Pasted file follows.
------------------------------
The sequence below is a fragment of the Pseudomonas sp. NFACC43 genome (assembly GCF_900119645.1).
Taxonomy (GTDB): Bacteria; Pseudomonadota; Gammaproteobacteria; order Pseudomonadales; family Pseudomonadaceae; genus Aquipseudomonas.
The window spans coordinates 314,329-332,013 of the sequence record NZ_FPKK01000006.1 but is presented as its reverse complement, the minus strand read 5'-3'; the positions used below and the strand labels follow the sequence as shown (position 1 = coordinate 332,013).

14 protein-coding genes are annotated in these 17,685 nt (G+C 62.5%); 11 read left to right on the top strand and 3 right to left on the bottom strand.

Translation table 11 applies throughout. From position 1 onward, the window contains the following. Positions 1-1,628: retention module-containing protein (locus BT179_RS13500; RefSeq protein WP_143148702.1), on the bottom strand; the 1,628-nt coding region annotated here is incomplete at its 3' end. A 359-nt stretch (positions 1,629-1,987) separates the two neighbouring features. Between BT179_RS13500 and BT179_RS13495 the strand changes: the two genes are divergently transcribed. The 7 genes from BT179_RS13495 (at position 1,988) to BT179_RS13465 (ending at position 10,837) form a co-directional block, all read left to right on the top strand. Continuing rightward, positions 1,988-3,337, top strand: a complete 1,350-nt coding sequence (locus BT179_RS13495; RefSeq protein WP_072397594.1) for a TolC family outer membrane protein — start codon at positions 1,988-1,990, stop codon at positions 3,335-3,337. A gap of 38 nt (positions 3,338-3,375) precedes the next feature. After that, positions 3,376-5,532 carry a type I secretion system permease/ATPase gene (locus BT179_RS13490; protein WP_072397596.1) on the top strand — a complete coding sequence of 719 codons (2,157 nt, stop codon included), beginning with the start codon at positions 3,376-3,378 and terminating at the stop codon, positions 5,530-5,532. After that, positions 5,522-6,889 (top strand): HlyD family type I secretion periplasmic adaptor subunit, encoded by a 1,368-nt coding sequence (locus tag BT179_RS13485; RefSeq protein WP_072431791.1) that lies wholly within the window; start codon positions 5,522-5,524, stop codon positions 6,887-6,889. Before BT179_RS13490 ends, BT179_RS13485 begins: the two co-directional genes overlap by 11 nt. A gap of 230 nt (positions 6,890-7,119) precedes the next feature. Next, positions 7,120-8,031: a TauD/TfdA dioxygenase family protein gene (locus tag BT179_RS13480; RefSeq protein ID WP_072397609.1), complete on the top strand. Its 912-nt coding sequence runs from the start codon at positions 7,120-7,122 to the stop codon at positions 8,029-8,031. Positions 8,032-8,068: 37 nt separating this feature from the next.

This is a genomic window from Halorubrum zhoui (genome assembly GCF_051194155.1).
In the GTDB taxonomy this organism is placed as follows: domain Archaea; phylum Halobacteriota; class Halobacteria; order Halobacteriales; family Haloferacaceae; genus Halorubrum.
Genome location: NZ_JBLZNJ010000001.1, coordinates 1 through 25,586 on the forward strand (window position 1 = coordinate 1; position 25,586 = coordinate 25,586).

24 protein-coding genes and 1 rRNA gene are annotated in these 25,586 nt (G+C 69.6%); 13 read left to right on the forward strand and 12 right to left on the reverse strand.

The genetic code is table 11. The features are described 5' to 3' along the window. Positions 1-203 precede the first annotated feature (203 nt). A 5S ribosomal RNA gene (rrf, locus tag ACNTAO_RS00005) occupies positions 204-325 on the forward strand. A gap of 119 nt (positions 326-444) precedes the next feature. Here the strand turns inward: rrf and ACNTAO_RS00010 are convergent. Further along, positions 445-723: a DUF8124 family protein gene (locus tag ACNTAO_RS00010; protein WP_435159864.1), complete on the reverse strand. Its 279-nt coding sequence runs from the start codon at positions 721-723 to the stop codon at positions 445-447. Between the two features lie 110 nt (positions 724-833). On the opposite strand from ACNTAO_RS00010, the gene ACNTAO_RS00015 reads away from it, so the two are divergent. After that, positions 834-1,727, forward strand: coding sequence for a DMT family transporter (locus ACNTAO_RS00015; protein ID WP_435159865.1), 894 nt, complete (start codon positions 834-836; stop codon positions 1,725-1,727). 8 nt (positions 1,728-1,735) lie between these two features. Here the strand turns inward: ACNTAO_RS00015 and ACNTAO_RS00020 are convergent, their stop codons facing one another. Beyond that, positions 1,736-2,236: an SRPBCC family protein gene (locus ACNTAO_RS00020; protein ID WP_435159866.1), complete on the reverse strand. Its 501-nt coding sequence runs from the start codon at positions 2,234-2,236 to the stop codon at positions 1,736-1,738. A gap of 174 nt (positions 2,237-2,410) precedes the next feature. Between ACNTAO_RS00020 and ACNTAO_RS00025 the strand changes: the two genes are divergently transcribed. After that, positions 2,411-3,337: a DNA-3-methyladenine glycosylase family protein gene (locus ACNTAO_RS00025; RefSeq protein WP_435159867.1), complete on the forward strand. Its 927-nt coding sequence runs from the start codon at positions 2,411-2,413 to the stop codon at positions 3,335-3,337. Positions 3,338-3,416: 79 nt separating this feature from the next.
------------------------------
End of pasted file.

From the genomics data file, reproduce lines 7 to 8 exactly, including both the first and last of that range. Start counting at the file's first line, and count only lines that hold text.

In the GTDB taxonomy this organism is placed as follows: domain Archaea; phylum Halobacteriota; class Halobacteria; order Halobacteriales; family Haloferacaceae; genus Halorubrum.
Genome location: NZ_JBLZNJ010000001.1, coordinates 1 through 25,586 on the forward strand (window position 1 = coordinate 1; position 25,586 = coordinate 25,586).